The death of cinema has been blamed on many things, a lot of them related to home viewing. First it was the television, then it was the VCR, now it's the internet. Somewhere in between the latter two, though, is the real killer: the remote control. This is what filmmaker Peter Greenaway (The Cook the Thief His Wife & Her Lover) believes, anyway, and he's talking specifically about linear storytelling in cinema (or, "old fashioned ideas of a narrative, sit-in-the-dark, Hollywood-centered, narrative book-shop cinema"). In an interview with Dutch TV he gives the exact date as September 31, 1983, when the couch potato aid was introduced into homes.
Wait a minute, there is no 31st day in September. What is Greenaway trying to pull here? To tell you the truth, I have no clue what the filmmaker is talking about. Something about his current interest in non-linear, interactive multimedia, such as "the VJ/DJ phenomenon" (you can see him VJing here). If you want to attempt to understand the interview, check out the YouTube clip after the jump ...
Greenaway, a self-proclaimed "eccentric filmmaker, once upon a time British," who kinda resembles Anton Ego from Ratatouille (here, anyway), has a new movie coming soon titled Nightwatching, I don't know if it will be non-linear, but I'm very much looking forward to it. It stars Martin Freeman (The Hitchhiker's Guide to the Galaxy) as Dutch painter Rembrandt van Rijn and Emily Holmes (Snakes on a Plane) as Hendrickje, his controversial maidservant-turned-lover/common law wife. Also in the cast is Toby Jones (Infamous), Nathalie Press (My Summer of Love) and Michael Teigen (Severed). The film will focus around a famous work by Rembrandt titled The Night Watch, which was painted around the time the artist's wife died. Eva Birthistle (Breakfast on Pluto) plays the wife, Saskia. The film is currently in post-production and will hopefully hit the States at least in early 2008 after playing at the Toronto International Film Festival in September.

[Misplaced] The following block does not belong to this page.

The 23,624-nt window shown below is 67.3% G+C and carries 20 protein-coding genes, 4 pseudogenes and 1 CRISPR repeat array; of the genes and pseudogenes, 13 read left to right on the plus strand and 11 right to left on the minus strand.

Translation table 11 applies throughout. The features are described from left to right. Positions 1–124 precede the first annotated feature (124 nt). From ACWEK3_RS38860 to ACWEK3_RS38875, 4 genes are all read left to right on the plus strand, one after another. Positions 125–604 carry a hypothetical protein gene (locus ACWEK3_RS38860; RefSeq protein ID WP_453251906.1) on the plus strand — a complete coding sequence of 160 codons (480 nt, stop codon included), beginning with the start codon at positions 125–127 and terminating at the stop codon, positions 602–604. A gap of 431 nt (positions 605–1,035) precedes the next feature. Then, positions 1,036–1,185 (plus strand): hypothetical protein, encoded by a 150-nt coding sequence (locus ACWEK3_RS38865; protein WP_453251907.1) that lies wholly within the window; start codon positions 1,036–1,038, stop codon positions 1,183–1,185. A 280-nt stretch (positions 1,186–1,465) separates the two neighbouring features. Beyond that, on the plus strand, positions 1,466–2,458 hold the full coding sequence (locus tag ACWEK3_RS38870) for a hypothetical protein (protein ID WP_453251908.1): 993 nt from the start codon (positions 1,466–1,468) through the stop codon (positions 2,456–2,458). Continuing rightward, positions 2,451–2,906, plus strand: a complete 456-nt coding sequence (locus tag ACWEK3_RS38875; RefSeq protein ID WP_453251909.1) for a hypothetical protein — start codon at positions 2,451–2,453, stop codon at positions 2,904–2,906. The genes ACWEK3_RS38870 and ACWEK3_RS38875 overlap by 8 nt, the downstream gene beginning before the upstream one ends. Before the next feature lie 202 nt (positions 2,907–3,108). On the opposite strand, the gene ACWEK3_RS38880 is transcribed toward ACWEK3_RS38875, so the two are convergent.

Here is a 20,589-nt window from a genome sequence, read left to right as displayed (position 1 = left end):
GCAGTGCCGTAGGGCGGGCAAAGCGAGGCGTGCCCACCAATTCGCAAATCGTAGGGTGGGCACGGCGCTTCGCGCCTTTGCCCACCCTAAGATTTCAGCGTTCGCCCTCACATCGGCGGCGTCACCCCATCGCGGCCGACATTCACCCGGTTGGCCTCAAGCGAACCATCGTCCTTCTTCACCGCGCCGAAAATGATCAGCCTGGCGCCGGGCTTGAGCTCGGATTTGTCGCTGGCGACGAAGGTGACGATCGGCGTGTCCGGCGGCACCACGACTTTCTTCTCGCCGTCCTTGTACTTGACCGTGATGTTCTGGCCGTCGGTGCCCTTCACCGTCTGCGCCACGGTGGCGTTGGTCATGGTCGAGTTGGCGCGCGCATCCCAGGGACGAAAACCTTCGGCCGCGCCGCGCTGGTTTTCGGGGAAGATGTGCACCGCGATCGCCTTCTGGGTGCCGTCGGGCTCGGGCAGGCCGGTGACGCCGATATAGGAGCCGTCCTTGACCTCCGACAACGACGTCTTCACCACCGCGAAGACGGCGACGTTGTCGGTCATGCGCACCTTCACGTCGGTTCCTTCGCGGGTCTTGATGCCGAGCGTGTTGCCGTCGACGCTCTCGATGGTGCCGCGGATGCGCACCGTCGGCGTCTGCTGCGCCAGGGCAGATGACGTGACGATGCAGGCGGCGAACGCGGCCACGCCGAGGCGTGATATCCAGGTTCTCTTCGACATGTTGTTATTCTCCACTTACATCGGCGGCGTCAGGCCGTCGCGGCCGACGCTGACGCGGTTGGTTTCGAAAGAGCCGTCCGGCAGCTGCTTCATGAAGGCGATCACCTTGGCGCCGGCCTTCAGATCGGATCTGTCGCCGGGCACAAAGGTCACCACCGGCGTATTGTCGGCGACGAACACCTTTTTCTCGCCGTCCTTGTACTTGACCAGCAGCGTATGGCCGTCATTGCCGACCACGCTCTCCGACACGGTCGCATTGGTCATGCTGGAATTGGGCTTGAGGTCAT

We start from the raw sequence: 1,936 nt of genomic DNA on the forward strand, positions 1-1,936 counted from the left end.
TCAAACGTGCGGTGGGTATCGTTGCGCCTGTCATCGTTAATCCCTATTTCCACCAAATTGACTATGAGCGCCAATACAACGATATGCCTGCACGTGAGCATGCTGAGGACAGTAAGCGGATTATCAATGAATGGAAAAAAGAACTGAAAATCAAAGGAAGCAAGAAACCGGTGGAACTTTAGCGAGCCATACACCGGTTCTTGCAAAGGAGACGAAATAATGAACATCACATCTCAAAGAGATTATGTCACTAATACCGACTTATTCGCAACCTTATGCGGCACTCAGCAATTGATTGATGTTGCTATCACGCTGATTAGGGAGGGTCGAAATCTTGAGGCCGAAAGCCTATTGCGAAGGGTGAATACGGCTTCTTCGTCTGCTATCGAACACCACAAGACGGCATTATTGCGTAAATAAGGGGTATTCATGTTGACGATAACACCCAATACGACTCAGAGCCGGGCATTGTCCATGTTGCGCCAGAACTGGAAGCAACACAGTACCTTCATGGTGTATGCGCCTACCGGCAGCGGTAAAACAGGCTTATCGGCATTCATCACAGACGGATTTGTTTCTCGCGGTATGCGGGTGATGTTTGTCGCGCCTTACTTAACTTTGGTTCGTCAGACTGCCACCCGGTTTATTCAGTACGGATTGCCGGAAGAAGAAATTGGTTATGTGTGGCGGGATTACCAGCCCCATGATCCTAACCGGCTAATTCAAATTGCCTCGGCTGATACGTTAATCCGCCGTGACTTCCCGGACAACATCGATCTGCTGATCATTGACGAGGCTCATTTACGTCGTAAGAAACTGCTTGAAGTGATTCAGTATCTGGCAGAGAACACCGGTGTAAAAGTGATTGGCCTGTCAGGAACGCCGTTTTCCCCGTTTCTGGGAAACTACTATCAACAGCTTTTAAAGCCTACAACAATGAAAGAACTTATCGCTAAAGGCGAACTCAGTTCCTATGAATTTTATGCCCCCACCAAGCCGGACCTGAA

[ via Movie City News ]